Playwright Joe Penhall describes how he juggles the demands of Hollywood, stage and TV

From lunch with Cormac McCarthy in New Mexico to read-throughs in Kingston upon Thames...

I spent the best part of two years in America making a film adaptation of Cormac McCarthy's The Road. We shot it during a sub-zero winter in Pennsylvania, in the Rust Belt and an ashen Mount St Helens, where it was so icy and cold our trucks were sliding sideways off the tarmac. When it was cut, the director and I flew down to New Mexico to spend a day with McCarthy, showing him the film, getting his advice and having the longest lunch I've ever had. We talked about writing and what constitutes a good film idea and what makes a great book, and lastly, we talked about The Road, the movie, which he liked, saying it was "like no other film I've seen". He drove us to the airport and next day faxed through four pages of notes which were a model of frankness and precision.

I was asked to write the screenplay partly because I was the only writer out of several considered who didn't want to change anything. I felt it was important to trust McCarthy's story-telling and not be tempted to reformulate it. The producers thought this was an excellent idea and a novel approach. During filming, I spent a week rehearsing with the actors and, along with McCarthy, popped up on set from time to time. I was usually referred to as simply "the writer." The director and the actors were called by first names. People would say things like "the writer says..." or "the writer thinks..." when I was standing right next to them. I could never tell whether this was a mark of respect or whether they'd just forgotten my name. Sometimes they'd speak extra loudly or enunciate especially clearly for me, as if talking to a person who was deaf or mildly retarded. I think this is normal. In Hollywood, writers are the ghosts at the banquet. They are the poor relations of the talent. They are the only ones who truly understand the script and it freaks everyone out. But with The Road I was channelling McCarthy, with his blessing, so I was afforded unprecedented respect and cut a lot of slack.

At the moment I'm writing a film for Mike Nichols, a genius, a comedian and one of my favourite ever film directors. I've been flying back and forth to LA for meetings and writing stints. The pressure to write a screenplay as good as The Graduate is ameliorated by the fancy villa, the enormous pool, the sunshine and the great Mexican food. Two of the valets at my hotel are aspiring screenwriters and go out of their way to help me with things and daily come and find me to chat about their work. In LA most people are working on a screenplay.

I love West Hollywood: the architecture and the light and the subtropical climate, and am always struck by the generosity of Los Angelinos. I mean the real people, not movie people. Although a few weeks ago I ran into a studio boss from Warner Brothers eating sushi on the Sunset Strip and she generously said, "If there's anything I can do to help while you're here, do let me know." I said that I needed help finding a good Cookie Monster for my little boy William. The next day she dispatched her chauffeur to Toys R Us and a fine example was duly selected and FedExed to William. It's the nicest Cookie Monster I've ever seen and he adores it. I now owe her a lunch, or at the very least a muppet...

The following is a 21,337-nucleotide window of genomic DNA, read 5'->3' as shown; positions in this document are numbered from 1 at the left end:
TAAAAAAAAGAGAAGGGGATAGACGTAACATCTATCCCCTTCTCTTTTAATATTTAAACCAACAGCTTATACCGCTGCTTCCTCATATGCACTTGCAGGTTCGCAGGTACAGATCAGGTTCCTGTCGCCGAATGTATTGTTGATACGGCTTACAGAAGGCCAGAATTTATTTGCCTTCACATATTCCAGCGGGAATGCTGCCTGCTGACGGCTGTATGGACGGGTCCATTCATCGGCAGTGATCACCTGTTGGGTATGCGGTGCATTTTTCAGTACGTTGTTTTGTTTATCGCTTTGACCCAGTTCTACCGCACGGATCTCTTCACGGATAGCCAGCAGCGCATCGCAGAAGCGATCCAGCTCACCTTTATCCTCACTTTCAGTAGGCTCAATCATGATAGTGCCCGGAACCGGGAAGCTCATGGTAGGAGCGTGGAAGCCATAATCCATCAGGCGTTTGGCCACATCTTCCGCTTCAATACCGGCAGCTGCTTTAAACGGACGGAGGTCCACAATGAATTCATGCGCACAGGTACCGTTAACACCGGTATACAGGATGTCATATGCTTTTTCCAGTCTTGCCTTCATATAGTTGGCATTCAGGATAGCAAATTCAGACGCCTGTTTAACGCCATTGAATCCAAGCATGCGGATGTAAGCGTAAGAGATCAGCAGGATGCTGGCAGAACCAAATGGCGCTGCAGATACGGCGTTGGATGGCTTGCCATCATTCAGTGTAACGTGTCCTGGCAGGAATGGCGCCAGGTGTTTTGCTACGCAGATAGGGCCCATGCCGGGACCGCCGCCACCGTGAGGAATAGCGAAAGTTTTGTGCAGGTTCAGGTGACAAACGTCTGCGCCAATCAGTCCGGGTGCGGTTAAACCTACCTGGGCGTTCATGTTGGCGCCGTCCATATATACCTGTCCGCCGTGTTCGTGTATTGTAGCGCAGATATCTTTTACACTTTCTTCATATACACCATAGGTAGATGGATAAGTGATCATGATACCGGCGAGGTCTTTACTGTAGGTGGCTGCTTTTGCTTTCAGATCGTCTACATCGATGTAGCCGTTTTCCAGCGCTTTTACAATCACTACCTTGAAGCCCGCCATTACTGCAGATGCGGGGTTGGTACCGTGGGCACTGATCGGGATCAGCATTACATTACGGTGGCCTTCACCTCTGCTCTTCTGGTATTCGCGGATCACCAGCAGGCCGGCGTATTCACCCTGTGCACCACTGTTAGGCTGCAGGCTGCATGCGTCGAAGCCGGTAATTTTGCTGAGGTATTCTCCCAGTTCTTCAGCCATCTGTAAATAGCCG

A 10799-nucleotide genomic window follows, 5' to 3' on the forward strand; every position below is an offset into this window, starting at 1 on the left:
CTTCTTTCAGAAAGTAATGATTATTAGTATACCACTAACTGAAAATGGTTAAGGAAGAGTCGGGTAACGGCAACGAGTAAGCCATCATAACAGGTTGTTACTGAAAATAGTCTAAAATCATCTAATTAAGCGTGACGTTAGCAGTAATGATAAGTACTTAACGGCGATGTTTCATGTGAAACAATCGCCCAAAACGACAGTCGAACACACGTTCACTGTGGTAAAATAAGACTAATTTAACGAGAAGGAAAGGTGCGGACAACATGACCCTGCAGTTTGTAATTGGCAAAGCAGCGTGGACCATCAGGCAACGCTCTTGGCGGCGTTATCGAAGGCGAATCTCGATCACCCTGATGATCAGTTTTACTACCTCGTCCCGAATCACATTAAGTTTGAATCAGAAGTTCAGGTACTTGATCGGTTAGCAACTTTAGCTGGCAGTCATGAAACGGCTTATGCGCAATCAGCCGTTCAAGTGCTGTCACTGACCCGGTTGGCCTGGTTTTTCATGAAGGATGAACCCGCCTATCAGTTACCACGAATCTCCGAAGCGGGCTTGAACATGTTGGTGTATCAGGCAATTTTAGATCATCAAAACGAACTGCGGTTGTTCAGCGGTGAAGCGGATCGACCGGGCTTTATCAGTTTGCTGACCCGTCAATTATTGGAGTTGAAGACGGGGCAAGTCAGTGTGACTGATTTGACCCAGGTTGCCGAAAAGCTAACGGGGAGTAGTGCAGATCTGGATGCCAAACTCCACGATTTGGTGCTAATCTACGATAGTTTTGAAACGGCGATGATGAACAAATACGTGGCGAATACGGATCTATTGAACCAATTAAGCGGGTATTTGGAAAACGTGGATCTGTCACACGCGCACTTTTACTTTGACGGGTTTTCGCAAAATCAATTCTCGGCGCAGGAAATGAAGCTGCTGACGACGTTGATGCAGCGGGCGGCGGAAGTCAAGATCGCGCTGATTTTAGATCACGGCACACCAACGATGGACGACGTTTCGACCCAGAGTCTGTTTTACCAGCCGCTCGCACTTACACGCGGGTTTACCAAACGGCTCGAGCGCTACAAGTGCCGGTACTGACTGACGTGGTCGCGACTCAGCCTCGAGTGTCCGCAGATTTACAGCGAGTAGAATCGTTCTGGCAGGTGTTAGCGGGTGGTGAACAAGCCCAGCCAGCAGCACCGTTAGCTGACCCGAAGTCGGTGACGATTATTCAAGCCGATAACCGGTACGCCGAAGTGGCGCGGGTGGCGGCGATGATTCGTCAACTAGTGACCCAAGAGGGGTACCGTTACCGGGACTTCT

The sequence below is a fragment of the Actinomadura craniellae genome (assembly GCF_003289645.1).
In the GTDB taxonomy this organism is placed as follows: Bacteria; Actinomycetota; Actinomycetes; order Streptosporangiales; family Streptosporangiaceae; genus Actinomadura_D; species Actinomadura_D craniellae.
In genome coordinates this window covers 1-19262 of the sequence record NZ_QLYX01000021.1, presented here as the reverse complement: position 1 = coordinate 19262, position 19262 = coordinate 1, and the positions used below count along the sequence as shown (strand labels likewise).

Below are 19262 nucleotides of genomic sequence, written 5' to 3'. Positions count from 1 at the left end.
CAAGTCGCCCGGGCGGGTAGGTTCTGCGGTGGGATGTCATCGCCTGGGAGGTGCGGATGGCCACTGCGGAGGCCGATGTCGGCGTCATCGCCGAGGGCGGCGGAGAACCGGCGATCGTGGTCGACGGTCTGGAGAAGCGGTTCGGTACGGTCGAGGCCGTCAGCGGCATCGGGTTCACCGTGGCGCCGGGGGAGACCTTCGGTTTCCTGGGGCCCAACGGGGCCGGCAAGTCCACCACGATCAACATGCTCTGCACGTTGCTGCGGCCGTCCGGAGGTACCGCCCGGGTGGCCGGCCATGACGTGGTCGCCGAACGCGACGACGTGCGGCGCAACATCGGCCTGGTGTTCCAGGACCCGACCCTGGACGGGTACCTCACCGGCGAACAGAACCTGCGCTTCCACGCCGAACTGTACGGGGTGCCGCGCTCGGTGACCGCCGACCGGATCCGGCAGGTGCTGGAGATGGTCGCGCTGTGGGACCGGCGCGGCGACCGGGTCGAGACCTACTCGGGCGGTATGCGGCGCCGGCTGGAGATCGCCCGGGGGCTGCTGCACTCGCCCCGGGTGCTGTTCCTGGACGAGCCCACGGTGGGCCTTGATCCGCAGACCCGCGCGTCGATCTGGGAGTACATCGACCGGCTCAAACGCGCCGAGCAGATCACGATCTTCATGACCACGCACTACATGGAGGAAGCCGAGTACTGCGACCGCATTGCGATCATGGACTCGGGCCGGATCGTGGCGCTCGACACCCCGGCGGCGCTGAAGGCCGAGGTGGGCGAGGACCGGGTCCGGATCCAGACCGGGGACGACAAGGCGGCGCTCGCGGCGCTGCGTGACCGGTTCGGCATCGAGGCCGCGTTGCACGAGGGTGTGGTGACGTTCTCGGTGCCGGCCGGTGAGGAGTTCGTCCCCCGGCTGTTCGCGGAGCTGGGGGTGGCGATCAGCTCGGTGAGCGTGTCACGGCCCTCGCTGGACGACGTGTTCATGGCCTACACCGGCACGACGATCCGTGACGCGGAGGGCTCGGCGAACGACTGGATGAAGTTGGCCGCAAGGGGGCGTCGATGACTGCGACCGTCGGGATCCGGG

There's a lot of money and power in films. The weirdness, egomania and pressure increase in direct proportion to the money at stake. The Road cost five times as much as your average British film and was five times the hassle. After sunny LA, coming back to wintry England was like climbing in with the frozen food at Sainsbury's, but when I took my South-West train to Kingston for the first read-through of my play Dumb Show, I was oddly relieved. Listening to a cast of clever theatre actors reading and rehearsing it in a friendly, collegiate way, I felt suddenly proud. Here were people who were doing it just because they liked it. Just because they'd read the words on the page and liked them. Just because it would be fun and they would be good at it.

Dumb Show is about celebrity and confessional culture, and our endless love affair with those things which grows ever more passionate by the day. It's a reminder that celebrities and the tabloid press are in collusion, together performing a complex sleight of hand, as delicate as keyhole surgery. While I was writing it, I interviewed the notorious "fake sheikh", News of the World "investigations editor" Mazher Mahmood, about his elaborate stings involving hapless celebrities. I was struck by how much he enjoyed his work; he didn't do it for money – he did it for the love of it. He told me he got butterflies "just like an actor" before each sting and it was an incredible buzz when it came off. Inevitably he himself is a celebrity now, with his own website and book.